Let be the space of continuous piecewise linear functions on and define
3.2 Standard Formulation
The standard finite element method takes the form: find such that
Here the form is defined by
where is a stabilization term of the form
where denotes the maximum eigenvalue of the matrix ,
3.2.1 Properties of the Stabilization Terms
The rationale for the design of the stabilizing terms is that they improve the stability, while remaining consistent for sufficiently smooth solutions.
Accuracy relies on the following consistency property that is immediate from the definitions above. For any function there holds for all , . For any function , such that on there holds for all .
The stability properties are well known and we collect them in the following Lemma.
There are constants such that
where we introduced the (semi) norm .
Observe that the hidden constants in Lemma 3.1 depend on the variation of the and .
3.3 Robust Formulation
The stabilizing terms ensure robustness irrespective of the intersection of the fracture and the mesh. They do not counter instabilities due to degenerate . Our aim is to design a formulation which is robust in the case when the eigenvalues of degenerate. Indeed as we saw above as approaches , blows up. For clarity we recall the abstract boundary condition
where we now assume that the matrix is a positive definite symmetric matrix with eigenvalues and eigenvectors , such that and thus one or both eigenvalues may become very large or small. To handle this situation we instead enforce
weakly using a modified Nitsche method. This approach was originally developed in  where fitted finite element approximation of Robin conditions were considered.
Derivation of an Alternative Weak Form.
As before we have the identity
where we introduced the bilinear form for brevity. To enforce the interface conditions we proceed as follows
where the last two terms are zero due to the interface condition and the resulting form on the right hand side is symmetric. Furthermore, is a stabilization parameter (a matrix) of the form
where is a positive parameter and we recall that and are the eigenvalues and eigenvectors of . The parameter is chosen so that
where is the weighted norm over .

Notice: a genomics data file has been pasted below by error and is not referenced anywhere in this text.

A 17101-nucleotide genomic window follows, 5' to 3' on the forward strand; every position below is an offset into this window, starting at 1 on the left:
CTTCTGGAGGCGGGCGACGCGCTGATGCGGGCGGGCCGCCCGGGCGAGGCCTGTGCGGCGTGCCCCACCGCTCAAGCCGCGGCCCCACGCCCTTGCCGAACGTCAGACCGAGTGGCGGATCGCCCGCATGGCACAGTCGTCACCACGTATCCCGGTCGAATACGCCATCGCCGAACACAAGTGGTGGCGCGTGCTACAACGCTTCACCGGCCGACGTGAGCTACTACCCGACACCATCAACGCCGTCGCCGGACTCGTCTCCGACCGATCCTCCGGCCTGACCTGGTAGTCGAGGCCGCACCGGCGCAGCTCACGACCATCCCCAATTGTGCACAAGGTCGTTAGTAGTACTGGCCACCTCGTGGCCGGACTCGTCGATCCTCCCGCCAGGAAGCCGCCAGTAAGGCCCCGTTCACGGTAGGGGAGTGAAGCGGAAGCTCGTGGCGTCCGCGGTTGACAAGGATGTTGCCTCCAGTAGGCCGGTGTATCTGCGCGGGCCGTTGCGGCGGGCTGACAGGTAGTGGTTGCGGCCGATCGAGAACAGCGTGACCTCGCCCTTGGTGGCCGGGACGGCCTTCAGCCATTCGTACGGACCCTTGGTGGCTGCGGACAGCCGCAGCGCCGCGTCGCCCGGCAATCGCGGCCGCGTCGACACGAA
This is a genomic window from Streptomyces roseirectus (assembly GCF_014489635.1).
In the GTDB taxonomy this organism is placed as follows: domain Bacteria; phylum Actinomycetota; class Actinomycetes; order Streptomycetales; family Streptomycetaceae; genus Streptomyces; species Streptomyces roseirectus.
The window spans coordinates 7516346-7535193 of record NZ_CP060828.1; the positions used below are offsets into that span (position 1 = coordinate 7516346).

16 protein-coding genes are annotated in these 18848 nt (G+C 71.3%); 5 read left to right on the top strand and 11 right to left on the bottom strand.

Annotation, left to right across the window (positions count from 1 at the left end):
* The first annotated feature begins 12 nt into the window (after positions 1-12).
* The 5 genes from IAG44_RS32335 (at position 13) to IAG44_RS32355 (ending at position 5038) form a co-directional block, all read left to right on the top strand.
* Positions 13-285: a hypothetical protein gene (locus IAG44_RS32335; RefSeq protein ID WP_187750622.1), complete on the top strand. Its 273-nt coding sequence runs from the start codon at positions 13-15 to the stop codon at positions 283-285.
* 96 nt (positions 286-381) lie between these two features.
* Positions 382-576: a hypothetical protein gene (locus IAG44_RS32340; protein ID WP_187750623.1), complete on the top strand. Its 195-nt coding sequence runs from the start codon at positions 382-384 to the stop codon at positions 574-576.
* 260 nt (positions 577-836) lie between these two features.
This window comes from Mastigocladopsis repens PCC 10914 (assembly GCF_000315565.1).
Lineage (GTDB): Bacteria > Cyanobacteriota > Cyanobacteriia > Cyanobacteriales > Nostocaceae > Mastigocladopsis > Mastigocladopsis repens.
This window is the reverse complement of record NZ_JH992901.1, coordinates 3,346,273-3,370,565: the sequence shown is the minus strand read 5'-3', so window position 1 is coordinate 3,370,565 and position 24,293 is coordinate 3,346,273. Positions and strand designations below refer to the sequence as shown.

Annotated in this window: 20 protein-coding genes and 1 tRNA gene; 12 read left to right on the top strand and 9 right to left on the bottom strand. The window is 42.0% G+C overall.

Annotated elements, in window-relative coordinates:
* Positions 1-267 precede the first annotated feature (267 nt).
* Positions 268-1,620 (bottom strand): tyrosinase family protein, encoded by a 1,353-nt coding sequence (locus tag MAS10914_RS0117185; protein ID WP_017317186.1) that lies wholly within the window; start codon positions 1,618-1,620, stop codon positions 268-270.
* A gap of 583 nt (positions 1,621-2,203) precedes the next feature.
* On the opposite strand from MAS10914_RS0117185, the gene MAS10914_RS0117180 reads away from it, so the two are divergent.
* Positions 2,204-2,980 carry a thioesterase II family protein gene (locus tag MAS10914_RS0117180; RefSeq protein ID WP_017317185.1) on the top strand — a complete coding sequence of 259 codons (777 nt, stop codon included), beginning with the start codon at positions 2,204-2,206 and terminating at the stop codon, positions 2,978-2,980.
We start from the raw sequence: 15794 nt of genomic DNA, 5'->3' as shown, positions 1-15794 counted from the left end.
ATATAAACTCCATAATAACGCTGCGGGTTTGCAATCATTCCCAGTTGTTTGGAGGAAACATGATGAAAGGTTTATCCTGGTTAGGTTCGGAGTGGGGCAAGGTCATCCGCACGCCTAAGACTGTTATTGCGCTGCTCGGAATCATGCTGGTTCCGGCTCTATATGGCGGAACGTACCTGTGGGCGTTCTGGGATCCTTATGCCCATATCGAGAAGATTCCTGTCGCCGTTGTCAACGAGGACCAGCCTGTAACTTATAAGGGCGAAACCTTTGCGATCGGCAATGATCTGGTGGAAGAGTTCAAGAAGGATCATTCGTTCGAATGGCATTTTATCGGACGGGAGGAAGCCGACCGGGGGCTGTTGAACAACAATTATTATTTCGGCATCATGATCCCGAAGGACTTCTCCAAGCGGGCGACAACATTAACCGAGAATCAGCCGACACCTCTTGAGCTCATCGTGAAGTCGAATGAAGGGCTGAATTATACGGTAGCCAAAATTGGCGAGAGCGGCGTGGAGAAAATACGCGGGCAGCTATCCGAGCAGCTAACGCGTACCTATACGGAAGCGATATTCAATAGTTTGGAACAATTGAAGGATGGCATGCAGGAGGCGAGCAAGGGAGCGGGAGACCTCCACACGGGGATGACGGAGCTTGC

The choice of can be further refined as follows
where . This approach is beneficial in situations where the components of are very different and there is a large difference between the with and .
The Robust Finite Element Method.
Find such that
It follows by the design of that for a sufficiently smooth exact solution of the problem (2.26) there holds
As a consequence we immediately get the Galerkin orthogonality
4 Error Estimates
4.1 The Energy Norm
We introduce the energy norm
where is the weighted norm over the set .
4.2 Interpolation Error Estimates
We begin by introducing the interpolation operators and derive the basic approximation
error estimates. Then collecting the estimates we show an interpolation error
estimate in the energy norm (
We begin by introducing the interpolation operators and derive the basic approximation error estimates. Then collecting the estimates we show an interpolation error estimate in the energy norm (4.1). Since the stabilization operator acts on the finite element solution outside its physical domain of definition, we must make sense of the solution it approximates also outside its physical domain of definition. We will show below show how this can be done using extensions from the physical geometry.
The Scott-Zhang Interpolant.
Given a mesh covering a domain and the space of piecewise linear continuous finite elements , the standard Scott-Zhang interpolation operator satisfies the element wise estimate
where is the set of all elements in that share a node with . Note also that the Scott-Zhang interpolant preserves homogeneous boundary conditions exactly. See  for further details.
Bulk Domain Fields.
It is shown in [27, Section 2.3, Theorem 5] that there is an extension operator , not dependent on , which is stable in the sense that
We define the interpolation operator by
where is the Scott-Zhang interpolant and we recall that is the domain covered by . We then have the error estimate
Proof. Using the notation we obtain
Let be the closest point mapping from the tubular neighborhood to , which is well defined for all for some . Define the extension operator by . Since is smooth we have the stability estimate
Observe also that since by construction, and then assuming in (4.6) we see that
To define the interpolant we first let
for . Then and there are such that and
for all , with small enough. We let and define by
where and is the Scott-Zhang interpolant. We have the error estimate
Proof. Using the trace inequality
where the hidden constant is independent of , we obtain